Sunday, October 4, 2009

2009 Anolis Symposium, Final Day

Day 2 of talks in the 2009 Anolis Symposium hosted by the Museum of Comparative Zoology is drawing to a close this afternoon with some of the final scheduled talks of the meeting by Jonathan Losos, pictured right (upper panel); and by Dechronization blogger-in-chief Rich Glor (lower panel). This meeting has featured a large number of great talks, but I only have time & space to comment on a few here. In the morning session, we saw a whole series of presentations on invasive anoles (a "mini-symposium," to steal Jason Kolbe's words), including a great talk by Todd Campbell on the natural history and ecological interactions of the 6 introduced anoles found in the Miami area of South Florida; and some cool preliminary results from Kolbe suggesting adaptation in thermal tolerance in northern vs. southern populations of introduced Anolis sagrei in Florida. We also saw several talks on the evolution and genetics of development in Anolis, including a genuinely fascinating study (and I'm not usually fascinated by such studies, so this is no small compliment) by Doug Menke showing the association of a deletion in the Tbx4 hindlimb enhancer and "short-limbedness" among anole species. To my knowledge, this is the first study to potentially identify a explicit genetic variant responsible for the quantitative difference in limb lengths among anoles. This afternoon we heard from Joel McGlothlin, a post-doc with Butch Brodie at the University of Virginia, who presented results showing that genetic constraint in the form of the G-matrix is quite conserved among anole species; and from Luke Mahler, a present Losos graduate student, who is examining the relationship between niche availability and the rate of phenotypic evolution in Caribbean Anolis. If recent history can be used as a guide, there should be only 3653 days (and counting) until the next edition of the Anolis symposium. . . . I'll be there!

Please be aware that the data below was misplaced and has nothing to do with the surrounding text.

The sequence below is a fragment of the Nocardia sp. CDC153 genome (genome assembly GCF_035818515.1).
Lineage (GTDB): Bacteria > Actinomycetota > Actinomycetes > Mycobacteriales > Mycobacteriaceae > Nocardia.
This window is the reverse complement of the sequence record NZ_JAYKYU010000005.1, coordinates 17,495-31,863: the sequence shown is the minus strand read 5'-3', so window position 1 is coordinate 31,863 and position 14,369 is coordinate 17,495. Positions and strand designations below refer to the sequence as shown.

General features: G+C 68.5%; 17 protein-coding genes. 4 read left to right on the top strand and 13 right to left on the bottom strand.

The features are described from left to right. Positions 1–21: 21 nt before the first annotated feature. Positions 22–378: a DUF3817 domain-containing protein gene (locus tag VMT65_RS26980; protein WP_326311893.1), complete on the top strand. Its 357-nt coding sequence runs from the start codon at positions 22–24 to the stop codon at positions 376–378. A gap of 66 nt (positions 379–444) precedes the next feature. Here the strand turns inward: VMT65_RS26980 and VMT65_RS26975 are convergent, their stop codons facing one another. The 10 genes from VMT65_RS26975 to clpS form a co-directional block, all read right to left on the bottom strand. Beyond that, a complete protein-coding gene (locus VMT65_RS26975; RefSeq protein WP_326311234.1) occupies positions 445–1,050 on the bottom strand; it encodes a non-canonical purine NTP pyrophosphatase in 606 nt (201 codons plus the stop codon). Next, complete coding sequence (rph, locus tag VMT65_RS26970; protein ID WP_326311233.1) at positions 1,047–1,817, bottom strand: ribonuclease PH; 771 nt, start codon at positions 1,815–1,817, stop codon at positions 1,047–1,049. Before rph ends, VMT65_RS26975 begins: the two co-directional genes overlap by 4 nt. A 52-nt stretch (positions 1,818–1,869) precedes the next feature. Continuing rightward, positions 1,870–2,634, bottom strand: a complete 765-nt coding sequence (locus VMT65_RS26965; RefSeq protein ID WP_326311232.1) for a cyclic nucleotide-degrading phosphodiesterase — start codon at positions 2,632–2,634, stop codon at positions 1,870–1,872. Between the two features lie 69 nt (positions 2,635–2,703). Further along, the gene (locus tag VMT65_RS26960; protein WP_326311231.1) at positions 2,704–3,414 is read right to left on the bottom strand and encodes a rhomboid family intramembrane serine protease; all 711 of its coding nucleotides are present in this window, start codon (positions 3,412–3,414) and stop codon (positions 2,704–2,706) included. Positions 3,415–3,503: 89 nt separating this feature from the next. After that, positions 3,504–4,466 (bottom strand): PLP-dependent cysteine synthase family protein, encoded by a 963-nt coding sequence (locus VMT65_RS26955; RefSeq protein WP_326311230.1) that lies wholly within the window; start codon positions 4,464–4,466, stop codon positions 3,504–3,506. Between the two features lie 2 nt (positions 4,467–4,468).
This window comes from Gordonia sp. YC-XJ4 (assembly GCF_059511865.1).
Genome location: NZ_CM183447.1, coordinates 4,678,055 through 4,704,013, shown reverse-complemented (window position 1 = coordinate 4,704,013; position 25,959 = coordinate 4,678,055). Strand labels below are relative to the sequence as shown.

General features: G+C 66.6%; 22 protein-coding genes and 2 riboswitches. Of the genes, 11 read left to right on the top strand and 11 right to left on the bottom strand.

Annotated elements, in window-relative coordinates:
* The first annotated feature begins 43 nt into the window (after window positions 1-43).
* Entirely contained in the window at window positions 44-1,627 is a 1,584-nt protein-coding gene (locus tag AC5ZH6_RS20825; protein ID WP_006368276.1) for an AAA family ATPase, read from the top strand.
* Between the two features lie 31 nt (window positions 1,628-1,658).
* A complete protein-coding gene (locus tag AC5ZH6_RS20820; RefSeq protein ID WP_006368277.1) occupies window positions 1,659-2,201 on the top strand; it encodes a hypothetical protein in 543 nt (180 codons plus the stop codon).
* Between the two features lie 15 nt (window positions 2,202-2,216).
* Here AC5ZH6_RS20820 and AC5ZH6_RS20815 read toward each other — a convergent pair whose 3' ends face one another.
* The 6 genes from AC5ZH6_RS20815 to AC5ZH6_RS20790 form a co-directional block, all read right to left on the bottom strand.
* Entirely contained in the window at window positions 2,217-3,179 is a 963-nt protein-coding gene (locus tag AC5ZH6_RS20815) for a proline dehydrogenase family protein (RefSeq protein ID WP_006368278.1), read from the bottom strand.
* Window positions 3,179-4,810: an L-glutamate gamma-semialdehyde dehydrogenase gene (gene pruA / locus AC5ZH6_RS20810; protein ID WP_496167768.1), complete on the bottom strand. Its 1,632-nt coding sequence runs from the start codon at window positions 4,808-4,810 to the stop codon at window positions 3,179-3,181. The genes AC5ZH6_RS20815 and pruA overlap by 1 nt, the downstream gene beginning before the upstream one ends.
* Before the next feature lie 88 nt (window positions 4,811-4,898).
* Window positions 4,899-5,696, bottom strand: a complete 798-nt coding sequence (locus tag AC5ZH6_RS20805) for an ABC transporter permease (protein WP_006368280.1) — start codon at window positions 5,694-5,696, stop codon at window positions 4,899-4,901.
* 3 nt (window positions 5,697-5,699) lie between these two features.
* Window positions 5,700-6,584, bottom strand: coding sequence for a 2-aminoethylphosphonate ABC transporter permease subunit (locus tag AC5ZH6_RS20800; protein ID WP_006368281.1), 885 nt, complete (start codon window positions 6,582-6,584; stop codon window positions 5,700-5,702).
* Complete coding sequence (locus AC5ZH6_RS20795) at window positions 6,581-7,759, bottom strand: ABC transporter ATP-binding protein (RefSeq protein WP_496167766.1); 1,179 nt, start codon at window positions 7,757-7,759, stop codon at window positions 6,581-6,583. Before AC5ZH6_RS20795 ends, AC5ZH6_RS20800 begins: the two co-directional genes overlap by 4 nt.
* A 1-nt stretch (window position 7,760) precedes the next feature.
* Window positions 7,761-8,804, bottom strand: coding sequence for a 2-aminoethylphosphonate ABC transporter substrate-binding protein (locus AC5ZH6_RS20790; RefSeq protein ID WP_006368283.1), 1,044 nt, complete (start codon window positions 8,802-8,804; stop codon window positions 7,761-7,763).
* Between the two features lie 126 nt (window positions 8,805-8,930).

1 comment:

Jose Luis said...

The Anolis symposium 2009 was a great opportunity to meet and know all the people and works that are conducted with Anoles. I had the great opportunity to be there and all the talks were very interesting and the posters topics were very diverse. At the end of the symposium many questions about the Anolis ecology was present and I hope that in the next symposium many of these questions will be answered by myself or for others collaborator.
Congratulations to the organization staff and thanks for all during my stay in Cambridge.